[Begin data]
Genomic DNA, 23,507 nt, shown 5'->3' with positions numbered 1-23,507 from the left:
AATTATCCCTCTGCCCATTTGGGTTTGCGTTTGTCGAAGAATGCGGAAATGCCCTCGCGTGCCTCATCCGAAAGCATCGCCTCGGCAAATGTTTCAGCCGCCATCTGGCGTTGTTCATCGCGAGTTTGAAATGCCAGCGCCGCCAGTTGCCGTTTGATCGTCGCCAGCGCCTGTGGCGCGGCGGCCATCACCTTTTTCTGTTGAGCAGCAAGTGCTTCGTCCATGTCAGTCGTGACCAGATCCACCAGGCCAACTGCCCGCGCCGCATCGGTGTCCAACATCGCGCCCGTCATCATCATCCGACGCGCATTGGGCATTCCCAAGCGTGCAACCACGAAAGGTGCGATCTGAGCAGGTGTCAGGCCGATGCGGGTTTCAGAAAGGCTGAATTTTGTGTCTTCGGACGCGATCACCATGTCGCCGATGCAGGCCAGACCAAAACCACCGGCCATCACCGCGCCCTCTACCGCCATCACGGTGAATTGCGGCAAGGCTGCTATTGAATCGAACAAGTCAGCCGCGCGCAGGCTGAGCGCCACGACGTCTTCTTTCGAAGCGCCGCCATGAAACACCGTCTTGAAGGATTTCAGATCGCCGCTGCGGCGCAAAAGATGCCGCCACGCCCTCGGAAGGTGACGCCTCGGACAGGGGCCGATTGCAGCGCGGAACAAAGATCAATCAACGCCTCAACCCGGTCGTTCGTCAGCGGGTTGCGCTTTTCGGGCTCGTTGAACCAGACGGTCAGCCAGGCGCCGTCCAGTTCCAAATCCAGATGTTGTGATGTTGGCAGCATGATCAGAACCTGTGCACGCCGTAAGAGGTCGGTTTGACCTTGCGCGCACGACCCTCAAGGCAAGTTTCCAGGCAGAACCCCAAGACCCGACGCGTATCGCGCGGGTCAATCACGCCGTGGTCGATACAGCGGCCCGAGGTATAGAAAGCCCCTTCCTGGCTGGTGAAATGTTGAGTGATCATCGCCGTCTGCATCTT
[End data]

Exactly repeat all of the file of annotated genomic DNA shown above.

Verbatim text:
Genomic DNA, 23,507 nt, shown 5'->3' with positions numbered 1-23,507 from the left:
AATTATCCCTCTGCCCATTTGGGTTTGCGTTTGTCGAAGAATGCGGAAATGCCCTCGCGTGCCTCATCCGAAAGCATCGCCTCGGCAAATGTTTCAGCCGCCATCTGGCGTTGTTCATCGCGAGTTTGAAATGCCAGCGCCGCCAGTTGCCGTTTGATCGTCGCCAGCGCCTGTGGCGCGGCGGCCATCACCTTTTTCTGTTGAGCAGCAAGTGCTTCGTCCATGTCAGTCGTGACCAGATCCACCAGGCCAACTGCCCGCGCCGCATCGGTGTCCAACATCGCGCCCGTCATCATCATCCGACGCGCATTGGGCATTCCCAAGCGTGCAACCACGAAAGGTGCGATCTGAGCAGGTGTCAGGCCGATGCGGGTTTCAGAAAGGCTGAATTTTGTGTCTTCGGACGCGATCACCATGTCGCCGATGCAGGCCAGACCAAAACCACCGGCCATCACCGCGCCCTCTACCGCCATCACGGTGAATTGCGGCAAGGCTGCTATTGAATCGAACAAGTCAGCCGCGCGCAGGCTGAGCGCCACGACGTCTTCTTTCGAAGCGCCGCCATGAAACACCGTCTTGAAGGATTTCAGATCGCCGCTGCGGCGCAAAAGATGCCGCCACGCCCTCGGAAGGTGACGCCTCGGACAGGGGCCGATTGCAGCGCGGAACAAAGATCAATCAACGCCTCAACCCGGTCGTTCGTCAGCGGGTTGCGCTTTTCGGGCTCGTTGAACCAGACGGTCAGCCAGGCGCCGTCCAGTTCCAAATCCAGATGTTGTGATGTTGGCAGCATGATCAGAACCTGTGCACGCCGTAAGAGGTCGGTTTGACCTTGCGCGCACGACCCTCAAGGCAAGTTTCCAGGCAGAACCCCAAGACCCGACGCGTATCGCGCGGGTCAATCACGCCGTGGTCGATACAGCGGCCCGAGGTATAGAAAGCCCCTTCCTGGCTGGTGAAATGTTGAGTGATCATCGCCGTCTGCATCTT